Don't overburden yourselves on your first walking holiday, but you may wish to carry a small umbrella (for shade as much as for rain), a Thermos flask (most UK B&Bs at least have tea and coffee making facilities in most rooms) a small pen knife and maybe a piece of foam or a garden kneeler to sit on during a picnic. Plasters or compeed are useful for any abnormal hot spots developing on your feet.
With such considerations and warm or cold weather clothing packed appropriately for the coming day, you should be able to enjoy your first walking holiday ever!
Got excited to go and try out the concept of a walking holiday? At Sherpa Expeditions you can choose from a list of options:
England walking holidays for first timers
Scotland walking holidays for first timers
Camino walking holiday for first timers
contact our team
of friendly travel consultants to give you personalised advice, by phone or email.
You may well believe it would be hard to stay sustainable whilst on holiday, but it might be easier than you think! We have put together 5 easy tips on how to be more sustainable when travelling and whilst out on your walking or cycling trips. Read on to find out more.
1. Be conscious of litter along the route
In an ideal world, we wouldn’t see any litter lining our walking trails, but unfortunately this just isn’t the case and often people throw food wrappers on the ground or leave there takeaway coffee cups along the way. So, if you see something, don’t just walk past it, pick it up. Let’s do our bit and make sure there’s nothing lying around that could damage the environment or the habitats of surrounding wildlife.
2. Drink from a reusable water bottle and other reusable items where possible
While this may not be anything new, it’s always good to remember packing your
reusable water bottle
. There are many great ones out there, that can keep your water nice and cold until you get thirsty! Also, if you are bringing food out with you, make sure to bring it in a reusable lunch box with reusable cutlery...every little helps!
3. Use biodegradable & eco-friendly products
There are so many products around now that are much kinder to the environment in the ways that they are produced and the way that they can be disposed of. Some examples are bamboo toothbrushes, green cosmetics using renewable raw materials and ethically sourced and sustainable clothing, to name just a few. Why not swap out a few of your every day essentials before your next trip?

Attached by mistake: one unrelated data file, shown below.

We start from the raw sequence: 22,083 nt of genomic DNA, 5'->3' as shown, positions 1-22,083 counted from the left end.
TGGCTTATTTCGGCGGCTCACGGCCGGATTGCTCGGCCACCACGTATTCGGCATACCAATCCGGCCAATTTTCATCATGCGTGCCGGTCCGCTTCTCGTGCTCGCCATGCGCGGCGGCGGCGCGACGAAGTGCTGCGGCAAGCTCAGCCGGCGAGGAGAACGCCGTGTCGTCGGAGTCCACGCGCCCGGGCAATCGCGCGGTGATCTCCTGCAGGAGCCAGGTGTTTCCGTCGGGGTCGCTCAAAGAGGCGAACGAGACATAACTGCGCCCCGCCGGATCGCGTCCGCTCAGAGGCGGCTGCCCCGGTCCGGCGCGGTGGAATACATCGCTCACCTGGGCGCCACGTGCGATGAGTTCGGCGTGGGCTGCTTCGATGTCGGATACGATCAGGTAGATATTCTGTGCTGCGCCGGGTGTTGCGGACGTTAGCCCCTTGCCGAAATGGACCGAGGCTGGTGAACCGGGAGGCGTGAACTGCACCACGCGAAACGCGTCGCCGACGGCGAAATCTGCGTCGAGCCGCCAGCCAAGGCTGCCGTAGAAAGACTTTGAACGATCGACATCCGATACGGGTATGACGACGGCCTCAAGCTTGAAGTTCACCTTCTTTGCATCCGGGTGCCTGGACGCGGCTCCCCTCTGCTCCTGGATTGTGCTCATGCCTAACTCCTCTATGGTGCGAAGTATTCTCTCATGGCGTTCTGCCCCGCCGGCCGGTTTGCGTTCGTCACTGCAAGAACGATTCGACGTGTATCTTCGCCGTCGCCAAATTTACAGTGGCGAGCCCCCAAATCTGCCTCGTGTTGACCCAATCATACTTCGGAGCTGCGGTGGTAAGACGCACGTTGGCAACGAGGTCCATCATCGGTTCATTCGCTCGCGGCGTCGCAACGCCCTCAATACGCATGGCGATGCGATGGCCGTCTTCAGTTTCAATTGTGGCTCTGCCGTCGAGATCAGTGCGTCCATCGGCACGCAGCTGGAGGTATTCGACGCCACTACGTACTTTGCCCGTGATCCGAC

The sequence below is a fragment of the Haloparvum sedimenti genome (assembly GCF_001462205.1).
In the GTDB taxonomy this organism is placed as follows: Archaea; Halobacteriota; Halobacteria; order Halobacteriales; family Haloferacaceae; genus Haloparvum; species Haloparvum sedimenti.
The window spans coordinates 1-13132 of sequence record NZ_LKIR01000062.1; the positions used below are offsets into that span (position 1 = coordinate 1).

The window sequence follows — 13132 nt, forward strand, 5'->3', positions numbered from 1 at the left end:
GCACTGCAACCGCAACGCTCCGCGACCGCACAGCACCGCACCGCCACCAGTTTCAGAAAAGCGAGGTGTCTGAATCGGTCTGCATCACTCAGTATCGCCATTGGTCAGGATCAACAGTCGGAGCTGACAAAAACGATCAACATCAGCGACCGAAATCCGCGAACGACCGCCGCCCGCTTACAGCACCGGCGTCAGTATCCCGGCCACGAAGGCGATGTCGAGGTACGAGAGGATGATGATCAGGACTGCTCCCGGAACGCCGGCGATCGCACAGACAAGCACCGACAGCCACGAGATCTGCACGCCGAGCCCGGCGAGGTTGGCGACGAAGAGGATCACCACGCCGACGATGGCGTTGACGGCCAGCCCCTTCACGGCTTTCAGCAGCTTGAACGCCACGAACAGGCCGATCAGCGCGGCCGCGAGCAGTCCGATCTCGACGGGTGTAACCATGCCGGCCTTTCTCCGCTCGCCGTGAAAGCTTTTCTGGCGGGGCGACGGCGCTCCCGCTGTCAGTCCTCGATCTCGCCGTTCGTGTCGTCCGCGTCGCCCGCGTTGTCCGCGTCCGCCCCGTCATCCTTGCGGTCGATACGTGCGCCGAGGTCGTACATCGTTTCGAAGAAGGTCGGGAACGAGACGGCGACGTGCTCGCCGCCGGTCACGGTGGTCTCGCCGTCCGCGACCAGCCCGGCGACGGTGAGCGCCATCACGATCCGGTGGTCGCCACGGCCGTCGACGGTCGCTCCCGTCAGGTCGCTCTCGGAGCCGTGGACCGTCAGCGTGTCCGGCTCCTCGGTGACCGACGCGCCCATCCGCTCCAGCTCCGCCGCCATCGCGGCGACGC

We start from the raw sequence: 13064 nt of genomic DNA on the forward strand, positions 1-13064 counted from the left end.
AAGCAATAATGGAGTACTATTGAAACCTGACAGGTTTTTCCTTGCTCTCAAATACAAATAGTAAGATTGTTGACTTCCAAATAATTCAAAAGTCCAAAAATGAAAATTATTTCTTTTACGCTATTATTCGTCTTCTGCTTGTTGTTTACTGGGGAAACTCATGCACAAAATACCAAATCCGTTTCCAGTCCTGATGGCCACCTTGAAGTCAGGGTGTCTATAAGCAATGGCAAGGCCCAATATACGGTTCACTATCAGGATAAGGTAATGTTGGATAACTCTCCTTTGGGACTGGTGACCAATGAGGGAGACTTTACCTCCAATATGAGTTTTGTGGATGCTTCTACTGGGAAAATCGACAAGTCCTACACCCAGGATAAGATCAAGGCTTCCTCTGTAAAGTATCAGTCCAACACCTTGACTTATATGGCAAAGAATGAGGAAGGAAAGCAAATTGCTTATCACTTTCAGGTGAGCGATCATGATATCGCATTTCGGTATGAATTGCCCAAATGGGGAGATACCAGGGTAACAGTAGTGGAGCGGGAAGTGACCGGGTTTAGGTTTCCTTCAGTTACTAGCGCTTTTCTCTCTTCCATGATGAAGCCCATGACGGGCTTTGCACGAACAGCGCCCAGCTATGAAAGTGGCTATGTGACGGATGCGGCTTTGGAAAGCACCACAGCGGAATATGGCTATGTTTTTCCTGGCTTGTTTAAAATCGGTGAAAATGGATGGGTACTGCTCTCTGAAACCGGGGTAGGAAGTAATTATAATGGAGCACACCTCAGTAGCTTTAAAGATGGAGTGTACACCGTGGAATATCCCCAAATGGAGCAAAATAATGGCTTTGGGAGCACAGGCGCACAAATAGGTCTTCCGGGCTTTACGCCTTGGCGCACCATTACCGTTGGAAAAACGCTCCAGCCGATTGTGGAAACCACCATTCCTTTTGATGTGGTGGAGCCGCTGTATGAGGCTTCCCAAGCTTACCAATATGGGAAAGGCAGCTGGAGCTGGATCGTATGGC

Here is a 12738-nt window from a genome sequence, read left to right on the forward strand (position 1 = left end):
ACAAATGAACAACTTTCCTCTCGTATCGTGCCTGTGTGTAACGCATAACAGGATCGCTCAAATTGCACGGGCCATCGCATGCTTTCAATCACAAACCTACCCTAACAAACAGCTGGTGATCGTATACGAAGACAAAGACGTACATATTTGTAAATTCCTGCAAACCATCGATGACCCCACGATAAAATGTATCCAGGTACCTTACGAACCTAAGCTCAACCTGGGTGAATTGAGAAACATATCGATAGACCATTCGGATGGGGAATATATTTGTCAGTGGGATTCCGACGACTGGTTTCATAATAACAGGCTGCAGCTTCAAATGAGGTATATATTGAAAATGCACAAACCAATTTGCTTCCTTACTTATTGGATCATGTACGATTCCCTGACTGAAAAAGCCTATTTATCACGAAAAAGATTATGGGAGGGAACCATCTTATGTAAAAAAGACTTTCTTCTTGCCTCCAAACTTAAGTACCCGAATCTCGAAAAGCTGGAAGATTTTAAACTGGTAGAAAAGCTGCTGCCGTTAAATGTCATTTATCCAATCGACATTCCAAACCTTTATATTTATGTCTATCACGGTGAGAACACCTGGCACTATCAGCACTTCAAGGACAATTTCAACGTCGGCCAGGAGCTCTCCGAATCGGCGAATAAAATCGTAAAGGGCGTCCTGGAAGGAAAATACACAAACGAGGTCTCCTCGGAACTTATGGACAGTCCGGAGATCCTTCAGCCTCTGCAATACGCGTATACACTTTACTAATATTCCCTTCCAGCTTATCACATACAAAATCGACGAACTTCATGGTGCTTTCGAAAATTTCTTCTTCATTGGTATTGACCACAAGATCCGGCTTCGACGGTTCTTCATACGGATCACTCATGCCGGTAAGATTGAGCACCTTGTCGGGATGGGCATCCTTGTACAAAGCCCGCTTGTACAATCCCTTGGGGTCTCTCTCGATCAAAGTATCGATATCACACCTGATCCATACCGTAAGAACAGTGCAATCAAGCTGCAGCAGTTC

4. Eat locally
When you are staying in various towns and villages along the way, try either buying fresh from local markets if you are cooking for yourself or eating in restaurants using ingredients sourced from local suppliers so they have not had to travel far to get to your plate. This way you will be feeding back into the local community and helping boost their economy by keeping smaller companies in business…win-win!
5. Pack lightly to reduce CO2 emissions
Whether you’re travelling to your destination by plane, car or train, it’s always worth trying to pack as lightly as you can and only bring exactly what you need with you. You may wonder why this would make a difference, but the lighter your luggage is, the lighter the vehicle or plane will be, meaning it will use less fuel to transport your belongings and therefore reducing the effect it has on the environment via CO2 emissions. Something to think about next time, you want to bring something with you ‘just in case’.
Find a Trip
Gail Rast from Australia went on a self guided Coast to Coast walk with us last summer and in this article shares her feedback of the walking holiday across England. Her walking history began around five years ago when she walked the entire Camino Frances – solo!
What is your walking history?
I’ve always loved nature and the outdoors, but became really passionate about walking a little over 5 years ago when I made the decision to walk the Camino Frances. This was fairly ambitious for my first multi-day hike, but I succeeded in walking the entire 800km (solo). Since then I have done a number of multi-day hikes in Australia (including bush-camping) and 2 years ago I did the Portuguese Coastal Camino (260km).
"I’ve always loved nature and the outdoors"
Why did you choose to walk the UK’s Coast to Coast?
I chose the Coast to Coast long distance walk because I have always wanted to see the Lake District and spend some time in the English countryside. Walking is a great way to see and experience new places.
"Walking is a great way to see and experience new places."
How did you prepare for this long distance walk?